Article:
FoodFacts.com is very sensitive to members of our community experiencing the effects of food allergies. We know – on the lower end of the scale – how frustrating it can be to not be able to eat the simple foods others are able to enjoy. And on the higher end of that same scale, the very real danger that exists from being exposed to even minor amounts of the allergen. It’s a difficult situation. And folks are constantly bombarding allergy sufferers and their family members with non-medical, unproven advice.
Especially when those well-meaning people are suggesting that you expose yourself or your allergic loved one to the very substance that provokes the allergy in the first place.
But there is new research emerging that is suggesting that those annoying suggestions may actually carry some amount of truthfulness. Treating food allergies through oral immunotherapy might actually improve tolerance to the specific food allergen and decrease the severity of the allergic reaction. It does sound somewhat crazy and scary, especially if the allergy sufferer is a child.
But that’s exactly the group that this study explored. 55 children, between the ages of five and eleven, who had mild to moderate allergies to eggs were the focus. They were each exposed to either egg-white powder or a cornstarch placebo mixed into their daily diets. The amounts of egg white or placebo were continually increased each day over a three years. After about 10 months, over half of the children were able to tolerate a little more than half an egg’s worth of egg-white powder with no allergic reactions. After 22 months, three-quarters of the children consuming the egg-white powder could now ingest up to 10 grams (about a whole egg). At the conclusion of the study 11 of the children were considered to be allergy free and were capable of eating eggs whenever they wanted to without experiencing any reactions.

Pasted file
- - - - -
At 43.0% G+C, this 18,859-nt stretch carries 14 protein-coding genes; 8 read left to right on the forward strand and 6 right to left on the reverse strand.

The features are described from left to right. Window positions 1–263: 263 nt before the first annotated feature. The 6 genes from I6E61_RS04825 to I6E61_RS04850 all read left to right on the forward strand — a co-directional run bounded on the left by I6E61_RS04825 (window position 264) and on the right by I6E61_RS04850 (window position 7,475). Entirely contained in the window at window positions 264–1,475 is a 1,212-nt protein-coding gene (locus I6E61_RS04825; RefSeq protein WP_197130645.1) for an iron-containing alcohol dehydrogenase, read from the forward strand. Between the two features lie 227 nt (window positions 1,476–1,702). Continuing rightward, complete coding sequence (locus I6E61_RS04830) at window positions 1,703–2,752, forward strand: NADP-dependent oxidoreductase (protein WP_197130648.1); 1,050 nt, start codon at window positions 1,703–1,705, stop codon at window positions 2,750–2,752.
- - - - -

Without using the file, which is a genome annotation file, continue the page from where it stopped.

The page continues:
It is unclear from the results of this study whether or not the oral immunotherapy was the sole cause of the improvements noted in food allergies. Food allergies in children are often outgrown completely or can improve over time, with reactions decreasing in frequency and severity. It’s also of the utmost importance to note that severely allergic children were not studied during this research.
While proving the efficacy of oral immunotherapy for people with food allergies would mean tremendously positive lifestyle changes for the food allergic among us, the concept is still somewhat frightening and dangerous. While FoodFacts.com hopes to see more research and hear agreement amongst doctors that there will be oral immunotherapy programs prescribed under strict physician’s supervision, we’re still in favor of food avoidance and diet adjustment.
You can read more here: http://www.medpagetoday.com/allergyimmunology/allergy/33816